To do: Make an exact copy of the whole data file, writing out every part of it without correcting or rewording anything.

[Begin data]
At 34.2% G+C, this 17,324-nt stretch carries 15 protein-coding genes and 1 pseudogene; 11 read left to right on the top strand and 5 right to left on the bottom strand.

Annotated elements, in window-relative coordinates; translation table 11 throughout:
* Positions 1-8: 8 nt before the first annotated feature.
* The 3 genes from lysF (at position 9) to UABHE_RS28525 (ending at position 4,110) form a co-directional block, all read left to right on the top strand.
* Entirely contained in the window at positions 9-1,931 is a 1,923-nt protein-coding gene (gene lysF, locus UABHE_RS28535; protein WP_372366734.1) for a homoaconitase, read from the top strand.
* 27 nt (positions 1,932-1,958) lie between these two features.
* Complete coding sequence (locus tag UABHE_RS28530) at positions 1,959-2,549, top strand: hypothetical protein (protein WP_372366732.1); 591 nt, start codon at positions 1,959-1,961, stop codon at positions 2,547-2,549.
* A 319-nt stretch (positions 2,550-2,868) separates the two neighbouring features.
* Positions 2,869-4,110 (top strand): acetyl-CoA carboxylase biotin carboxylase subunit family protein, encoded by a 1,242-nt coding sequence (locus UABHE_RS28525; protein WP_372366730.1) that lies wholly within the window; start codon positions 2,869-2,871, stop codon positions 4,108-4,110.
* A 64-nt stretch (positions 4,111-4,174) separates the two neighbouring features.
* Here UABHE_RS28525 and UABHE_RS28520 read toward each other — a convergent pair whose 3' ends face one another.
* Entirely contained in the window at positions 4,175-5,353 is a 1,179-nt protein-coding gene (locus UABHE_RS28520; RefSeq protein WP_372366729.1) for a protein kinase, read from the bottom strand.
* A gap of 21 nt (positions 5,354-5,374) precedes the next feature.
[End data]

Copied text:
At 34.2% G+C, this 17,324-nt stretch carries 15 protein-coding genes and 1 pseudogene; 11 read left to right on the top strand and 5 right to left on the bottom strand.

Annotated elements, in window-relative coordinates; translation table 11 throughout:
* Positions 1-8: 8 nt before the first annotated feature.
* The 3 genes from lysF (at position 9) to UABHE_RS28525 (ending at position 4,110) form a co-directional block, all read left to right on the top strand.
* Entirely contained in the window at positions 9-1,931 is a 1,923-nt protein-coding gene (gene lysF, locus UABHE_RS28535; protein WP_372366734.1) for a homoaconitase, read from the top strand.
* 27 nt (positions 1,932-1,958) lie between these two features.
* Complete coding sequence (locus tag UABHE_RS28530) at positions 1,959-2,549, top strand: hypothetical protein (protein WP_372366732.1); 591 nt, start codon at positions 1,959-1,961, stop codon at positions 2,547-2,549.
* A 319-nt stretch (positions 2,550-2,868) separates the two neighbouring features.
* Positions 2,869-4,110 (top strand): acetyl-CoA carboxylase biotin carboxylase subunit family protein, encoded by a 1,242-nt coding sequence (locus UABHE_RS28525; protein WP_372366730.1) that lies wholly within the window; start codon positions 2,869-2,871, stop codon positions 4,108-4,110.
* A 64-nt stretch (positions 4,111-4,174) separates the two neighbouring features.
* Here UABHE_RS28525 and UABHE_RS28520 read toward each other — a convergent pair whose 3' ends face one another.
* Entirely contained in the window at positions 4,175-5,353 is a 1,179-nt protein-coding gene (locus UABHE_RS28520; RefSeq protein WP_372366729.1) for a protein kinase, read from the bottom strand.
* A gap of 21 nt (positions 5,354-5,374) precedes the next feature.